Seeing more and more plant-based options in the meat section at your grocery store and wondering if they're actually good for you or not? Although many imitation meats are often healthier than their animal protein counterparts, you still want to be particular when it comes to choosing your brand. Here's why...plus, how to best fuel your workout with plants.
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Before we launch into what "fake meats" are and if they're a healthy option or not, let's review some terminology. Although the terms “vegan” and “plant based” are often used interchangeably, they aren't necessarily one in the same.
A vegan abstains from consuming animal products (like meat, dairy, eggs, even honey), or using any products that harm animals. A vegan will not wear leather, use household products that have been tested on animals, or support brands that destroy natural habitats through deforestation or other destructive practices.
And while there are plenty of healthy vegans, abstaining from animal products doesn't always mean one's diet is "healthy." There's a lot of vegan junk food from refined treats (like Oreos!) to some of the "fake" meats on the market. So although vegans may be health conscious, being vegan is an ethical practice.
(Psst...worried you're eating too much vegan junk food? Take our quiz to find out!)
Someone who is plant-based, generally abstains from consuming animal products, and they're shift in diet is usually driven by health reasons. These people also try to eat minimally processed foods, although it is not a requirement.
Someone who follows a whole-food plant-based diet eats as many whole plant foods as possible.
A whole food plant-based diet, like a vegan diet, does not include meat, dairy, eggs, or other animal products. However, it also steers clear from refined and processed foods (including foods that contain refined sugar or white flour), while focusing on whole foods.
For instance, they will choose brown rice over white rice, apples over apple juice, and refrain from consuming oil.
Whole-food, plant-based vegans do exist! They are fighting the good fight for ethical reasons while taking care of their bodies. And someone may go whole food plant-based for health reasons and wind up sticking with it for the animals, too.
Ok, so does this mean all fake meats fall into the vegan junk food bucket? Nope!
There's a ton of imitation meats on the market these days and there are indeed “fake” meats that fit into both the “vegan” and “whole food plant based” categories.
Let's start with some of the popular brands: The Impossible Burger and Beyond Meat have made national news the past two years. These options are plant based, but not vegan or whole food plant based. They are made without animal protein, but have not tested the product using ethical practices (making them not technically vegan), and are not made exclusively with whole ingredients (so they're not whole food plant-based, either).
These “fake meat brands” are cholesterol-free, but high in fat and processed ingredients. They may be healthier than their animal protein counterparts, but are not considered “clean eating” as they're pretty processed.
Does that mean you shouldn't eat these? That is totally up to you! These imitation meats are a fantastic transitioning tool for new vegetarians and vegans, and a healthy alternative for meat eaters looking for similar textures and flavors at the next cookout.
Looking for something that fits with your whole food plant-based lifestyle? Reach for a Mama's Burger next time you fire up the grill. Our burger is 100% whole-food plant based as it's made with only whole foods like zucchini, carrots, tomatoes, rolled oats, garbanzo beans, walnuts, garlic, and spinach. Not to mention, it's got tons of fiber and is extremely nutrient dense, which means you can feel really good about your next cookout.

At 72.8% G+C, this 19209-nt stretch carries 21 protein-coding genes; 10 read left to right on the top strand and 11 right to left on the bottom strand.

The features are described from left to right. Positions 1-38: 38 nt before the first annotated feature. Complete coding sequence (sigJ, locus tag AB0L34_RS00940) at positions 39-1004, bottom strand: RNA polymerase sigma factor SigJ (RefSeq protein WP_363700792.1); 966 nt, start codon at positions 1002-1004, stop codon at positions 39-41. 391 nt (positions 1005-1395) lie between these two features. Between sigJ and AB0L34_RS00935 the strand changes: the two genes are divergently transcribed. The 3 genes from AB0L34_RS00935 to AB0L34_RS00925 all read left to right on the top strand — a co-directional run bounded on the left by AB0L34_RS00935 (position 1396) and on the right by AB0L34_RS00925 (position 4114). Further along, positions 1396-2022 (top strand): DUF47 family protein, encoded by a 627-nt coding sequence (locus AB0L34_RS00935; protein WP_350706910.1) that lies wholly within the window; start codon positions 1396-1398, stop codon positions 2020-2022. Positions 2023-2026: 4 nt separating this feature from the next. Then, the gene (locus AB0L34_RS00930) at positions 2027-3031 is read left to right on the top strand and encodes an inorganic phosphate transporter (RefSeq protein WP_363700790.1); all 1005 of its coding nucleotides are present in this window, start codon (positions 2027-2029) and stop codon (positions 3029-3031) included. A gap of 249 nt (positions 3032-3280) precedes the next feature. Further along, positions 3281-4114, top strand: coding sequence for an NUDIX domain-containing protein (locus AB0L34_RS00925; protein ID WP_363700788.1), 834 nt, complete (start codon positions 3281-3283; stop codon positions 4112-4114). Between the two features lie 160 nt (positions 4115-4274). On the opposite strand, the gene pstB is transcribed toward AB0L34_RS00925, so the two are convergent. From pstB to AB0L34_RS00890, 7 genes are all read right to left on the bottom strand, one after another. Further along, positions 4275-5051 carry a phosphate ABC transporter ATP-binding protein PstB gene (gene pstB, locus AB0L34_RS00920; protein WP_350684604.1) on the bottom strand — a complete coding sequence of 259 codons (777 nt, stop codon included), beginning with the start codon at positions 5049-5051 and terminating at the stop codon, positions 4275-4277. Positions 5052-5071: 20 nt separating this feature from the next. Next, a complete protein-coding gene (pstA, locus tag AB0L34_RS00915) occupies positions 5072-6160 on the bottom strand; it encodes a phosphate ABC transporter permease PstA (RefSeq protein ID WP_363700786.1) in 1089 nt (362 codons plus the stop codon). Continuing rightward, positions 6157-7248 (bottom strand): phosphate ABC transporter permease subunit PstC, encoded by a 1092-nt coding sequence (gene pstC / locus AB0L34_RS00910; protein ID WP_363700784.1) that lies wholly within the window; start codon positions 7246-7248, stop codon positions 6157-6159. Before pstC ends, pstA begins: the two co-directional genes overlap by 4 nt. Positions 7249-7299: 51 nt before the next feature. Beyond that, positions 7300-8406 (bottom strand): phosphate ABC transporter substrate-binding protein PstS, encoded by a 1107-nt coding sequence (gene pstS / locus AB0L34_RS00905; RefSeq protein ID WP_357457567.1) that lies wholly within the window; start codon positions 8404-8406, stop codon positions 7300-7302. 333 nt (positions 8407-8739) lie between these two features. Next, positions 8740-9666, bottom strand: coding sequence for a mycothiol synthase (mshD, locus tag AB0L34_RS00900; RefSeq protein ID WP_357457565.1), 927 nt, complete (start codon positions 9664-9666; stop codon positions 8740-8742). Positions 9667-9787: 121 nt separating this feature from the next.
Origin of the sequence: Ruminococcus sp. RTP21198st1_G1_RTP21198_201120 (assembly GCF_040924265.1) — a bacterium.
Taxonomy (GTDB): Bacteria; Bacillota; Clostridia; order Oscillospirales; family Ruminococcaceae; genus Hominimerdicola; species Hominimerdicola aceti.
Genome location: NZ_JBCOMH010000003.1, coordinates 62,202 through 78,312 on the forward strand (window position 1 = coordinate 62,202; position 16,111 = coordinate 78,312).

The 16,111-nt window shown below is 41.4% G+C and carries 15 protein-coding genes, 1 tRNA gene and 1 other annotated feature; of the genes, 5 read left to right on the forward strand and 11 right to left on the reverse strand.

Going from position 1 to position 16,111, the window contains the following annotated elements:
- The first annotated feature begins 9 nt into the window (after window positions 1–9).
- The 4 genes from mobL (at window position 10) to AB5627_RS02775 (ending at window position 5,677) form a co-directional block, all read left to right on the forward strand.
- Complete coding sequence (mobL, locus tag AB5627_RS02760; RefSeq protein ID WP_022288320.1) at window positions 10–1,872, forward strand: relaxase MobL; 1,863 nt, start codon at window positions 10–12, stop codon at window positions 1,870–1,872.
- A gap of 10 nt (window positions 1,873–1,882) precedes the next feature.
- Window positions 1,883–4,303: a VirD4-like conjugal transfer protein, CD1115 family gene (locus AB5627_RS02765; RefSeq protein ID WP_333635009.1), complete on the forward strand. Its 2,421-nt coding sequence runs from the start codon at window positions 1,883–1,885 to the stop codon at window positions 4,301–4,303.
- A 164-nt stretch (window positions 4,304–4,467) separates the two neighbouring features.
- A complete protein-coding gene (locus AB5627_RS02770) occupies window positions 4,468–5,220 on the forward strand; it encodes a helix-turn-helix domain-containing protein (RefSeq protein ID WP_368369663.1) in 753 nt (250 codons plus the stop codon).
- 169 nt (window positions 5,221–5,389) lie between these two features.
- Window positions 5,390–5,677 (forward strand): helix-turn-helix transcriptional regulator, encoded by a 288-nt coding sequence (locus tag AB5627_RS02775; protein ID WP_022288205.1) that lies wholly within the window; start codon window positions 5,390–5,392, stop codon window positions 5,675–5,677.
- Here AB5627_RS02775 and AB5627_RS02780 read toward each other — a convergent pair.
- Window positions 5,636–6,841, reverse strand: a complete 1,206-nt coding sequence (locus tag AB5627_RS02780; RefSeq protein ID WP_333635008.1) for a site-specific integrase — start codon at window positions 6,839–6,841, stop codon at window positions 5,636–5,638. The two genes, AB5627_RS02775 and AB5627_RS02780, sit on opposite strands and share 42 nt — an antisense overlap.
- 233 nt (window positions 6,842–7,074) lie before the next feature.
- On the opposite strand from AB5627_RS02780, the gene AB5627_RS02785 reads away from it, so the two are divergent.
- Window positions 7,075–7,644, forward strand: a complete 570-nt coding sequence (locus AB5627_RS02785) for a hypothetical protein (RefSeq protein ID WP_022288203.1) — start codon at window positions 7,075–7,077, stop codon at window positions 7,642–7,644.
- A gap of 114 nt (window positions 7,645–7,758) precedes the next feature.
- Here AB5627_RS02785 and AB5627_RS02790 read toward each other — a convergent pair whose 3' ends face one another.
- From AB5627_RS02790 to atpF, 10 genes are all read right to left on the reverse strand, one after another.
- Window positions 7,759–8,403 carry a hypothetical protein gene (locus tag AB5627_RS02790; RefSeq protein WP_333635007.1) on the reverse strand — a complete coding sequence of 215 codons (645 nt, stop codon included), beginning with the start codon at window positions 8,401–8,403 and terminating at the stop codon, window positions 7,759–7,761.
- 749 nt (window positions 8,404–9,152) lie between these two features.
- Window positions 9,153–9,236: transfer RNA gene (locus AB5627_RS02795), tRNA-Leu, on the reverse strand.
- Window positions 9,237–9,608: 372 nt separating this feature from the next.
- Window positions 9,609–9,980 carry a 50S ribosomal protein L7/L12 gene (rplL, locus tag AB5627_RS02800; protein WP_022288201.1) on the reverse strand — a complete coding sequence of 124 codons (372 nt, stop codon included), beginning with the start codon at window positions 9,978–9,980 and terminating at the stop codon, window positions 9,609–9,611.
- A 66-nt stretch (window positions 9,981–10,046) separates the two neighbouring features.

Other minimally processed meat alternatives include organic tofu, tempeh, mushrooms, cauliflower, and eggplant. When spiced right, these veggies can have a meaty flavor. (New to plant-based eating? Don't miss these tips for grilling without oil here.)
These tips work best with walnuts, tofu, tempeh, mushrooms, lentils, and jackfruit.
Cook your desired vegetable in veggie broth with a little red wine vinegar until soft
1 tablespoon of Tamari or soy sauce
a teaspoon of garlic powder
a teaspoon of paprika
½ a teaspoon of cumin
1 tablespoon of sea salt
2 tablespoons crushed black pepper
2 tablespoons garlic powder
2 tablespoons paprika
1 tablespoon onion powder
1 tablespoon dried dill
½ tablespoon crushed red pepper flakes
1 tablespoon ground coriander
Cook your desired vegetable in veggie broth, and add a few dashes of poultry seasoning:
1 ½ teaspoons ground dried sage
1 1/2 teaspoons ground dried thyme
1 teaspoon ground dried marjoram
½ a teaspoon ground dried rosemary
¼ teaspoon ground nutmeg
1/2 teaspoon ground black pepper
1 tablespoon of lemon juice
½ a teaspoon of sea salt
1 teaspoon of dill
½ a teaspoon of celery seed
(optional) kelp flakes or crumbled nori to taste
Fake meats are often protein-rich, and sometimes even fortified with essential nutrients like B12. They can also be highly processed, sodium heavy, and loaded with oils -- all of which can cause inflammation. When choosing your meat replacement, make sure that the ingredients labels list only whole grains and ingredients. (Here are some great tips for reading nutrition labels.) If you're looking to forgo processed "fake" meats, try these as healthy meat alternatives to power your workout instead:
Get vegan athlete meals delivered to your door with the Peak Performance Bundle. Satisfy "meat" cravings with veggie burgers, breakfast sausage, and chili, all made with whole ingredients and formulated with vegan athletes in mind!
5 foods to improve muscle recovery